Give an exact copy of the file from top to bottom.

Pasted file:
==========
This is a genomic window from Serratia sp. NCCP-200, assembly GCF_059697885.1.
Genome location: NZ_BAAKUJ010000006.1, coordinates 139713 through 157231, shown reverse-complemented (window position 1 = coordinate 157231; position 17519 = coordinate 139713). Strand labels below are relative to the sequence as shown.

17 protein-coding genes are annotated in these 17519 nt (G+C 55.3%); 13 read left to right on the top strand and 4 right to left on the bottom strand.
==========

This is a genomic window from Serratia sp. NCCP-200, assembly GCF_059697885.1.
Genome location: NZ_BAAKUJ010000006.1, coordinates 139713 through 157231, shown reverse-complemented (window position 1 = coordinate 157231; position 17519 = coordinate 139713). Strand labels below are relative to the sequence as shown.

17 protein-coding genes are annotated in these 17519 nt (G+C 55.3%); 13 read left to right on the top strand and 4 right to left on the bottom strand.